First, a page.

She switched Elliot, now in a limp daze, to her other breast. Her mind seesawed between excitement and preemptive guilt, feeling the thing she wanted so badly just within reach, knowing she should sit back and wait just a little bit longer. With time and persistence, she knew she could win Brian over. She just needed to find the words to explain why, exactly, this house was so necessary. Why she believed it could protect her from the lonesomeness of her childhood. Why she felt it could anchor her to the earth in a way that would ease that whirling, plastic-bag-in-the-wind feeling she'd had all her life. She needed him to know that buying this house was her way of giving Lucy and Elliot the childhood she'd missed; that the house might even serve as tangible proof that she was doing this thing right-this maddening, baffling, improvisational performance called parenting. She needed to make him understand that some day she wanted to look upon her grown children with pleasure and satisfaction, maybe even pride, instead of the sort of acidic regret that would force her to turn away from them forever. And that this house-with its honest proportions and solid bones-had somehow become home to this motley collection of yearnings.
Eventually she'd figure out how to explain it all in a way that actually made sense. And Brian, she knew, would get that soft look, and he would say yes, if it will make you happy, yes, of course, yes.
It seemed a little ridiculous to delay things, just so he could cautiously sidle up to a decision she'd already made.
A decision made in the wrong way, perhaps, but for the right reasons. She only wanted what was best for her family.
Sophie opened the phone, her blood buzzing with a cocktail of adrenaline and oxytocin. With a rubbery pop, as if crushing a tiny bubble, her thumb pressed the green button. Steve answered on the first ring.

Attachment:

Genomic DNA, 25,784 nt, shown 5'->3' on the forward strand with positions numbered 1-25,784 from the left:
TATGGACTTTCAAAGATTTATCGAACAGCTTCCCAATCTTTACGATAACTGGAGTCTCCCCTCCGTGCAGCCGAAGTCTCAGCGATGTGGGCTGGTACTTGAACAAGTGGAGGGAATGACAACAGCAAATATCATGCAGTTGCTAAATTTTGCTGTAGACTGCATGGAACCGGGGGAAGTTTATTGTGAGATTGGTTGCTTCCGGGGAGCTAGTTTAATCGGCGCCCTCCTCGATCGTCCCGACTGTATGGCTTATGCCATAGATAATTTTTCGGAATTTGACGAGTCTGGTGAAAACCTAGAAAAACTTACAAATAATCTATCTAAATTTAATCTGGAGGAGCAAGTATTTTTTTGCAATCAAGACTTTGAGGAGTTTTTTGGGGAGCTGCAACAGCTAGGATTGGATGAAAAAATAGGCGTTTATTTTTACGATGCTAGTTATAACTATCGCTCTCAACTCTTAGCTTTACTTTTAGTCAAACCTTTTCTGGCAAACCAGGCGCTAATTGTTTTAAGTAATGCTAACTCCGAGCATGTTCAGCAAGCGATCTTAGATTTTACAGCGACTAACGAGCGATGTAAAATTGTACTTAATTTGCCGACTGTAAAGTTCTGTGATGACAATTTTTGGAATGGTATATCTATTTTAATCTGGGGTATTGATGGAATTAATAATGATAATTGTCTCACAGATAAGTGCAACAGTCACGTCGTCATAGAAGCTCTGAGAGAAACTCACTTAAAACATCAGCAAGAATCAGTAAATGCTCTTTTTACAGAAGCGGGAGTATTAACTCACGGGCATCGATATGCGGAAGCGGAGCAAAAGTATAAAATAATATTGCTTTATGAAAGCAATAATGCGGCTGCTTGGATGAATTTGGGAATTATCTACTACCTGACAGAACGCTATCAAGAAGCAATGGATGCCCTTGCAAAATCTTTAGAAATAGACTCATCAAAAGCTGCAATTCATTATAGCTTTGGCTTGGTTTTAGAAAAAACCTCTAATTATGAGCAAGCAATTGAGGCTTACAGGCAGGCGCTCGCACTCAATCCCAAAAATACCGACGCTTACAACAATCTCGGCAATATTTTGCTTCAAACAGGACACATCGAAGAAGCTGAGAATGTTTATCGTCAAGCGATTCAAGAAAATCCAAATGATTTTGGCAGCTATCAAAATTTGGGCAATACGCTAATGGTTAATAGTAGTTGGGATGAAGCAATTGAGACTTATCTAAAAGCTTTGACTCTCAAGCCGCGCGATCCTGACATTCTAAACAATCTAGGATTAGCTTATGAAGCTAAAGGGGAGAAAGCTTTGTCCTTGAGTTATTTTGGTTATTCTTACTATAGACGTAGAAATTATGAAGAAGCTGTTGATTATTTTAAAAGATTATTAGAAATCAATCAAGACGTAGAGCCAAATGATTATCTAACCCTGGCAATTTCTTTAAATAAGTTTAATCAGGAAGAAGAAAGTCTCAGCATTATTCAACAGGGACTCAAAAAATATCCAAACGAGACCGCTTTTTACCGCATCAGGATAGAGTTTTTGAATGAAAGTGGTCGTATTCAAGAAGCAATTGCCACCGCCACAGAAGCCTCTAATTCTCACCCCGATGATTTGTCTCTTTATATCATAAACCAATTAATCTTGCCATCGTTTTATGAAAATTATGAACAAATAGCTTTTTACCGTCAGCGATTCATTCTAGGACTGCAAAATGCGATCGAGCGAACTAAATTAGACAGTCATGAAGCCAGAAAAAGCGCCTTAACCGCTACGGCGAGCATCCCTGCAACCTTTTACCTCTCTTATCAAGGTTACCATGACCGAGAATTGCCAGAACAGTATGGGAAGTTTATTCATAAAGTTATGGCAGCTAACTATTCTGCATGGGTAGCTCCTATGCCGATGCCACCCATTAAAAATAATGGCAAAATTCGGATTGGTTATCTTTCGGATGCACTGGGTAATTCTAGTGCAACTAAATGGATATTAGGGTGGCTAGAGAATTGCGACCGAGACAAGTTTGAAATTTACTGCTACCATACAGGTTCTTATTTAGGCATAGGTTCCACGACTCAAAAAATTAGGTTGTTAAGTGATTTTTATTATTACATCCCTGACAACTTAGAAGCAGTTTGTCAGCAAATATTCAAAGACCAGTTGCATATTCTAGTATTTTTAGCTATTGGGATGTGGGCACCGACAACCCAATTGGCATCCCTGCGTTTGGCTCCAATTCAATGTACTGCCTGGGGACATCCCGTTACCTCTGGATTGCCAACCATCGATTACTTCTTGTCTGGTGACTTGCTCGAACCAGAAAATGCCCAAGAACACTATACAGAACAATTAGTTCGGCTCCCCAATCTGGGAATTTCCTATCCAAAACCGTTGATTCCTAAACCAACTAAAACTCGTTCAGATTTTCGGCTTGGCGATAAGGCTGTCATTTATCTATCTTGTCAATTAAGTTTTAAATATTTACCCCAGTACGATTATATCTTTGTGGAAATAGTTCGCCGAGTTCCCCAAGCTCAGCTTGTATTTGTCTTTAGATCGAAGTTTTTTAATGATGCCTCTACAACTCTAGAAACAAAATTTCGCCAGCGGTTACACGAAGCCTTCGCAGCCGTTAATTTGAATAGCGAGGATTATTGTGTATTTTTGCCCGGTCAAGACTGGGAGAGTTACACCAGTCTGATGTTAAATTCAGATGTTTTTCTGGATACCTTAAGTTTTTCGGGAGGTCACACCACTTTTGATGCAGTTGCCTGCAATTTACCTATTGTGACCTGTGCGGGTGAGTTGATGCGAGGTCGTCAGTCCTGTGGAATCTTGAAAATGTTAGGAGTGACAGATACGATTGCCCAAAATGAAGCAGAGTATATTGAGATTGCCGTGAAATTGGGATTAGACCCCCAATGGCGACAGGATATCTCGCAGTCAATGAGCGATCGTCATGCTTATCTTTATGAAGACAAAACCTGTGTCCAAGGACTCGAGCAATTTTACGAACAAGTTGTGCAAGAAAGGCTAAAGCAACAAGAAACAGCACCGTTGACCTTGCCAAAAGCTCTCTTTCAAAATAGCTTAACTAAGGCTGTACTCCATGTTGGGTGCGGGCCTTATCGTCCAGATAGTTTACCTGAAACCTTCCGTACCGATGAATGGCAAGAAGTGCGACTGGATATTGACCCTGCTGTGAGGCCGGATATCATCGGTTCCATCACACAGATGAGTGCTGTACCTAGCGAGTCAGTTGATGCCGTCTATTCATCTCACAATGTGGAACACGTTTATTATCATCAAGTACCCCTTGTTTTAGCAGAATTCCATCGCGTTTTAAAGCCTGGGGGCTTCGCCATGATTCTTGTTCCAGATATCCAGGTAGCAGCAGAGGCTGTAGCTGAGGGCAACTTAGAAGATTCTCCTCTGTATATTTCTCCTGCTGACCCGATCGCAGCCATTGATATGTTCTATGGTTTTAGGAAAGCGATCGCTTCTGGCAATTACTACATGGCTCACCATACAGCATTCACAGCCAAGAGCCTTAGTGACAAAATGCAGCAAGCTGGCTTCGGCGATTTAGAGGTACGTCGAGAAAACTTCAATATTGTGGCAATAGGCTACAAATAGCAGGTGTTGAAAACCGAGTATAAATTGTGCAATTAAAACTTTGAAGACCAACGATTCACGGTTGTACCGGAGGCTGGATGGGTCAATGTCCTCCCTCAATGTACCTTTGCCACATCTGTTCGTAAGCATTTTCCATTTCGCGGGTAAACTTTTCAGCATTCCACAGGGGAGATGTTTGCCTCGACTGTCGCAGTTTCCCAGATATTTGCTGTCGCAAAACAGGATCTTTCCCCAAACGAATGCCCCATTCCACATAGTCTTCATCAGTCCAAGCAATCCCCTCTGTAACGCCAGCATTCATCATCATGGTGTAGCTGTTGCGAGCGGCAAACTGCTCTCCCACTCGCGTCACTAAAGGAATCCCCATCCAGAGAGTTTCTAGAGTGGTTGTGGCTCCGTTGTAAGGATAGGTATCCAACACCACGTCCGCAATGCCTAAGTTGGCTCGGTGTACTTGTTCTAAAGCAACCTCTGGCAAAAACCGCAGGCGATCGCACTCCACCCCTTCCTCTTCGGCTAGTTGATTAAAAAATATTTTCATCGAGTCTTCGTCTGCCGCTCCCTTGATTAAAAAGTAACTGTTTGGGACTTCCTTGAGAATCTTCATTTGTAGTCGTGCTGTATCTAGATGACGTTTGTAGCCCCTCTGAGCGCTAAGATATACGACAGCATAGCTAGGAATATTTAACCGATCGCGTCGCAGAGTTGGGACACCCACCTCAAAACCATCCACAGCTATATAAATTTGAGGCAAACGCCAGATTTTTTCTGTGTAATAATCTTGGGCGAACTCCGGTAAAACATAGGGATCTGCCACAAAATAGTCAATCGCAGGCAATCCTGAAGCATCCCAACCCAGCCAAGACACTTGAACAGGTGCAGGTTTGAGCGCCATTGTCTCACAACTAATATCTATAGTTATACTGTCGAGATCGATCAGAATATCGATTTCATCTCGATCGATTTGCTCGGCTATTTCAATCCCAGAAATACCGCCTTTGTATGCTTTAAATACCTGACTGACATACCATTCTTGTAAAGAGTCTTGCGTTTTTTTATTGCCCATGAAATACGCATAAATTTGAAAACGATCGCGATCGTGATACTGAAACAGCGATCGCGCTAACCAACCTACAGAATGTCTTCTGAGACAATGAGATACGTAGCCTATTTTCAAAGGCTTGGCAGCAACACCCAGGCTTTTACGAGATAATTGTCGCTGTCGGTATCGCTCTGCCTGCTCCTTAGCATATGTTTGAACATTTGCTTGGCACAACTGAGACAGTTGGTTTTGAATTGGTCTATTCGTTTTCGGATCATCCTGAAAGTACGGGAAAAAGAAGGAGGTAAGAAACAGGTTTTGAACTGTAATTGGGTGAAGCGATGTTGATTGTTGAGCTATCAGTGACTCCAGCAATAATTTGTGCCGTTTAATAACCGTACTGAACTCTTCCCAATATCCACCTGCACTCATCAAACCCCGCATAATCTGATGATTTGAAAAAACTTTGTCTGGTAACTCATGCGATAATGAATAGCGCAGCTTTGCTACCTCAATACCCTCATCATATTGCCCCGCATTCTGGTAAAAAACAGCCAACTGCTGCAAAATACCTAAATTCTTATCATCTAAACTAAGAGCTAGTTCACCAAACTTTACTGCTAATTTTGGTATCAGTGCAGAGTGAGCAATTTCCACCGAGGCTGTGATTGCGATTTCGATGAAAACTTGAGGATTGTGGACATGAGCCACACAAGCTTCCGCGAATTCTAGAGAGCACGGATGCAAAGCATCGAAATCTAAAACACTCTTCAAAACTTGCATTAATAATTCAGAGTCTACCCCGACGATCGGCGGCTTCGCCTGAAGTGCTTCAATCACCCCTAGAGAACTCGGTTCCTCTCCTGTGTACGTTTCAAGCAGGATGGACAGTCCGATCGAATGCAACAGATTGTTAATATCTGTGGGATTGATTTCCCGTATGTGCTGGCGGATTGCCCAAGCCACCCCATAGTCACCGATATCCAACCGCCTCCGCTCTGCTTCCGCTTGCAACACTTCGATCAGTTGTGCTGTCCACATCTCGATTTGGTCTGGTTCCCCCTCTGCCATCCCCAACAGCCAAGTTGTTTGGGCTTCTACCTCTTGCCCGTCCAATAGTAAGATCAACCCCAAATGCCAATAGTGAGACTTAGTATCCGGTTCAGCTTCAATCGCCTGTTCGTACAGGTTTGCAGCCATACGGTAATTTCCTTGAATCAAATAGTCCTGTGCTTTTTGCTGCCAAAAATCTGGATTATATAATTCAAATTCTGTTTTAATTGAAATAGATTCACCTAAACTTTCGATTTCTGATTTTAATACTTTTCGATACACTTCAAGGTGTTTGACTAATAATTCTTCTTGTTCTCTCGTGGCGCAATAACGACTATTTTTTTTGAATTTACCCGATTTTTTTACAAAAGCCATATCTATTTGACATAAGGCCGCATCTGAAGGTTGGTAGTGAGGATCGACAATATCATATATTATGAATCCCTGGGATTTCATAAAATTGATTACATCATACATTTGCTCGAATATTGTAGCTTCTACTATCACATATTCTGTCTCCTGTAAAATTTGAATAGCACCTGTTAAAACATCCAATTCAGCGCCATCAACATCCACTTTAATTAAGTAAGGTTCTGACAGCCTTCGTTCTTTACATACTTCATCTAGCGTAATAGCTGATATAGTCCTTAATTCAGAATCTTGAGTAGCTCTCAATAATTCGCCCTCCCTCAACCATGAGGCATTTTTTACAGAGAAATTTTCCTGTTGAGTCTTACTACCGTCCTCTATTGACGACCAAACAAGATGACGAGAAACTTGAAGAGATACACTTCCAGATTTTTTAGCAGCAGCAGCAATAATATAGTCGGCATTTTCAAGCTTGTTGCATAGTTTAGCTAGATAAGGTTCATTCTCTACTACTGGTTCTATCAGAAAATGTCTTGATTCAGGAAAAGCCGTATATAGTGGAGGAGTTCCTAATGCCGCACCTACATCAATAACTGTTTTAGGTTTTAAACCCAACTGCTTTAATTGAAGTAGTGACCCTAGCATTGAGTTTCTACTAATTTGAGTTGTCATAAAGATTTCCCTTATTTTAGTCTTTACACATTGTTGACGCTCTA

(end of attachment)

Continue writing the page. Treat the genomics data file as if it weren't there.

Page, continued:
Most Helpful Customer Reviews
In this novel, a system of richly detailed worlds revolves around a heroine with serious issues. There is the world of urban parenting, complete with nursing bras, diaper bags, double strollers and emerging toddler personalities. The world of bad mortgage loans, real estate lust, and house renovations. The world of the mommy track and freelance web development. And the world of museums, especially the treasure-filled corridors and storage spaces behind the brightly lit public displays. These planets orbit smoothly around the main character, a good girl at heart, who is led astray by an amalgam of frustrated childhood fantasies, greed, maternal exasperation, sleep deprivation, and a cascade of bad decisions. The tension builds slowly, but the reader is carried along by the writer’s ear for dialogue, her insights into contemporary urban life, and her lively images and humorous flashes (“warehouses with tractor trailers nosed up to them like baby pigs at their mother’s belly…” and “magnificent and absurd at the same time, the candlestick was the Renaissance equivalent of a big-budget Hollywood movie…”). I found myself alternately exasperated and amused by the heroine’s chronic lapses of judgment, but the author’s sensitive portrayal of her drives and dilemmas kept me hooked until the satisfying conclusion.
I would have given this book three stars but there was quite a bit of swearing in it. Even though the story got me thinking I found many choices the main character made unbelievable. I kept reading because I was curious to see how the mess she made was resolved.
I enjoyed this book. It doesn't make 5 stars for me only because the protagonist is a little bit unbelievable dumb in failing to recognize that she was in trouble with her partner in crime. Other than that, thoroughly enjoyable.
I enjoyed this book, well written and the unusual premise kept me interested.